The worry is that, like the Lib Dems at the last election, a lot of people feel really energised and excited by a smaller party, only to become completely disillusioned if things don’t change.

You’re quite right that a lot of people became extremely disillusioned by what the Lib Dems did, and I think a lot of people almost gave up on politics altogether as a result. It was astonishing, and a classic example of politic short termism. I think journalism is partly responsible for that. Journalism is all about trivial immediacies. Something which a politician said today acquires far greater importance than slow, long-running trends which aren’t necessarily newsworthy but determine the shape of our lives. Politicians fit themselves into that and forget about their long-term aims and principles.

We’re seven years on from the financial crisis now and the vast majority of political discussion is still framed by austerity and fear of the deficit, as well.

You’re quite right. The antidote to it, I feel, should have been for Labour to come out and denounce austerity as a con, and demonstrate why it is a con. It’s very easy to do. There’ve been plenty of situations where Britain has had a far worse economic balance than we have today, and yet we were able to engage in radical public spending that transformed the nation in a positive fashion. There are plenty of financial instruments we could call on to make austerity redundant, even if we do accept the need to reduce the deficit so rapidly. For example, land value taxation or financial transactions tax. Why isn’t Labour putting these front and centre? Of course, when it comes to austerity and the deficit, the Conservatives are going to do it more effectively than Labour can, because that’s their whole shtick.

What are your thoughts on what local devolution should look like?

Both this government and the previous government have really been offering fake devolution. They’ve been talking a great talk about how power should be devolved to communities, but without actually devolving real power. What we need to see is almost starting at the other end. It’s not so much, ‘What can government hand down to local authorities?’ but to picture it as if you were starting from scratch. What could the local community – way below the level of the local authority – make use of?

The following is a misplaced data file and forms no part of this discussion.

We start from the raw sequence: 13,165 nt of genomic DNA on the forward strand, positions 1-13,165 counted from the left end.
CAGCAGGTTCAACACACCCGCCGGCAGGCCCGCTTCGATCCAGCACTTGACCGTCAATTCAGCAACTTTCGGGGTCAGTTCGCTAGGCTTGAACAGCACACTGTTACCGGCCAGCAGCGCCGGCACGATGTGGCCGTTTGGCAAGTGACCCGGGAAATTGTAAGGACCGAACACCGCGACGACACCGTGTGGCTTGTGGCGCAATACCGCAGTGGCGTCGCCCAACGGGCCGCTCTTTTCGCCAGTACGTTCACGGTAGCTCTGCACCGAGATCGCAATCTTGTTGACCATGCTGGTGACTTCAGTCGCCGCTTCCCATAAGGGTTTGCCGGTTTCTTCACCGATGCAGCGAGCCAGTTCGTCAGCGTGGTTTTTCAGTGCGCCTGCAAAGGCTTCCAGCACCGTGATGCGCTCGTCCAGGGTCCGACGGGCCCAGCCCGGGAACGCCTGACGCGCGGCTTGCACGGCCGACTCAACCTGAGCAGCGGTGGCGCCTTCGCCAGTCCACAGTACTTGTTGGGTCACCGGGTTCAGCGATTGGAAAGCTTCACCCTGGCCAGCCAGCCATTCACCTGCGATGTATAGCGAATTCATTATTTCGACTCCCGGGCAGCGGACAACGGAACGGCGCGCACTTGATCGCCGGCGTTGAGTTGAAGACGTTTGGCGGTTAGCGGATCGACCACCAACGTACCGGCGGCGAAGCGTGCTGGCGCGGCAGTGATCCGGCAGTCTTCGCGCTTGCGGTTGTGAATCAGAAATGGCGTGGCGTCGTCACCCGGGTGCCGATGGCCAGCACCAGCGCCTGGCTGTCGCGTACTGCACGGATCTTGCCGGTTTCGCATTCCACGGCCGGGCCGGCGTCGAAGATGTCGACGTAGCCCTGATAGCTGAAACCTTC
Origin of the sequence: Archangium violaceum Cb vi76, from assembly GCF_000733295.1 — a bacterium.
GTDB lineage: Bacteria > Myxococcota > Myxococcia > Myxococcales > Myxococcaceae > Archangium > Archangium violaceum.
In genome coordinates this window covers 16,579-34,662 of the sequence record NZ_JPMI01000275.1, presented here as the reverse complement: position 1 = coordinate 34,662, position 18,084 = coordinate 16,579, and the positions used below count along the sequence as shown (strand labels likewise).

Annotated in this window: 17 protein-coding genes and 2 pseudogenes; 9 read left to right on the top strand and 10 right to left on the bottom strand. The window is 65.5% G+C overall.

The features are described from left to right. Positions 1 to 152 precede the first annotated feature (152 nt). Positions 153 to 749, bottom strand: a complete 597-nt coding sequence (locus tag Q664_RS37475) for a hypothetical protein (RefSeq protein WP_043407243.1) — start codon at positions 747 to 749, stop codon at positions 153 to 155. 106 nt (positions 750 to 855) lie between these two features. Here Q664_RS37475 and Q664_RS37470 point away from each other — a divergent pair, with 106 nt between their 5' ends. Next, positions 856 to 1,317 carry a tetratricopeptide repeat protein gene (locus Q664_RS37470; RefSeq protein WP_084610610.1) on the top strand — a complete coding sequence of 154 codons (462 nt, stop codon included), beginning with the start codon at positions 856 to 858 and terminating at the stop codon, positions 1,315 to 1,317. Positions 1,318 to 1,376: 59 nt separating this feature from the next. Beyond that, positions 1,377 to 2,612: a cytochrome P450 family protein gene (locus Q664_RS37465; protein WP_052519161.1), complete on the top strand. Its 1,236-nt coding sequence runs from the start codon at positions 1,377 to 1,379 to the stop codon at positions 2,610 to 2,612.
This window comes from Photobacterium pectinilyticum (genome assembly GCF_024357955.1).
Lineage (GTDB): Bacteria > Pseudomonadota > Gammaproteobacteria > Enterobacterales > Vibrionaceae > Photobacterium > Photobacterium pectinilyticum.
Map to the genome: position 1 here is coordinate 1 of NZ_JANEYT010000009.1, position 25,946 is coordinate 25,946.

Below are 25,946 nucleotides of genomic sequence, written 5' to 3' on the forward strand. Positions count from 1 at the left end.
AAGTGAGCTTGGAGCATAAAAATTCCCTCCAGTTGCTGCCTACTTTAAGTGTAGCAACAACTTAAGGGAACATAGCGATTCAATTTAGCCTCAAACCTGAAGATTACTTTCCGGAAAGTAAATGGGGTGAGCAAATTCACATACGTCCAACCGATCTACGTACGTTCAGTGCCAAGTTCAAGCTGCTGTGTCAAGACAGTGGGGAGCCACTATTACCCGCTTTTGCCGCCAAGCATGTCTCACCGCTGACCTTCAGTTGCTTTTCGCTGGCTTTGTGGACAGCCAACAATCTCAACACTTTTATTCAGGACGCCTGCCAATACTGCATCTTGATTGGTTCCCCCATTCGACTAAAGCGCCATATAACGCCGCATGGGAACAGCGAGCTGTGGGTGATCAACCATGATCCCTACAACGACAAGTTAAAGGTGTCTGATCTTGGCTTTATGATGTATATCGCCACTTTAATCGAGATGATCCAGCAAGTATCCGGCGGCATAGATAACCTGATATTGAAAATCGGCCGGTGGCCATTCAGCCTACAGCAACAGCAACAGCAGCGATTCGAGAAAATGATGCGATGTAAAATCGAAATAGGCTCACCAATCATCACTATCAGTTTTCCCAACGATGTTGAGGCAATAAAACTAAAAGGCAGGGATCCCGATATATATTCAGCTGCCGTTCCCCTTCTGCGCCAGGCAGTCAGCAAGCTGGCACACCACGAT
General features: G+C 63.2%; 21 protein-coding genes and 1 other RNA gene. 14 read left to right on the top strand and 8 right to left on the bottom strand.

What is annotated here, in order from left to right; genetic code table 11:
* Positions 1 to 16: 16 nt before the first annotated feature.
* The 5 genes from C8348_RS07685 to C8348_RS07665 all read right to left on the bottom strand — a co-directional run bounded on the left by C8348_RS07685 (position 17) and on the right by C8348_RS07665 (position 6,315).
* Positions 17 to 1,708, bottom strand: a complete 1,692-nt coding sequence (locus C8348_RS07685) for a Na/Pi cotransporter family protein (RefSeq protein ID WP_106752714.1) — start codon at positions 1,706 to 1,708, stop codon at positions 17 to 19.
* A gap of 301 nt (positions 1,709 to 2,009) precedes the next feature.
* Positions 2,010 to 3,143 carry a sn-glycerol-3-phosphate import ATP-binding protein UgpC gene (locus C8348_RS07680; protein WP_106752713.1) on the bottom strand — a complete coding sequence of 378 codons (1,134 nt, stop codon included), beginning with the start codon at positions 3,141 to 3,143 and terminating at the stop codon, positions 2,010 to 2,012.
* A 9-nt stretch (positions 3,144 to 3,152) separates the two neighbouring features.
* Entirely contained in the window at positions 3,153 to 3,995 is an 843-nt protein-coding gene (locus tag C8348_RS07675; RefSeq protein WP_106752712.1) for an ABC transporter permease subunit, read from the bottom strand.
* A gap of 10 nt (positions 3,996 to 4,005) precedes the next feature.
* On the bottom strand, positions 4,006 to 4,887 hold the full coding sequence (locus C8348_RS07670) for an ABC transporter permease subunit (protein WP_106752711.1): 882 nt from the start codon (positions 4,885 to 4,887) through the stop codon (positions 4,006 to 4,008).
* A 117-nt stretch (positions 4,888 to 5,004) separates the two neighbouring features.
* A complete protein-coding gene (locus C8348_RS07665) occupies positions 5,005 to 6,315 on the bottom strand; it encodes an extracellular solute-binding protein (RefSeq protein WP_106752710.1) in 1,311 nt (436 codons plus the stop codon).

I would start with the power of development. You take it out of the hands of the developers and the volume house builders and the supermarkets and the planners, and you basically hand as much of it as you can to the local community, and say, ‘You design the new estates. You work out where the green spaces are going to be.’ This tends to produce far better developments than this helicopter model of the big volume house builders coming in and saying, ‘Right, you’re having this. Take it or leave it.’ Then you sort of build it up from there, to issues like the People’s Budgets, which they have in Porto Alegre [in Brazil], for example. If you follow that through, you’ll see that there’s a huge number of functions currently in the hands of the government which could be much better discharged by communities at one level and local authorities at another level.

monbiot.com

Sam Walby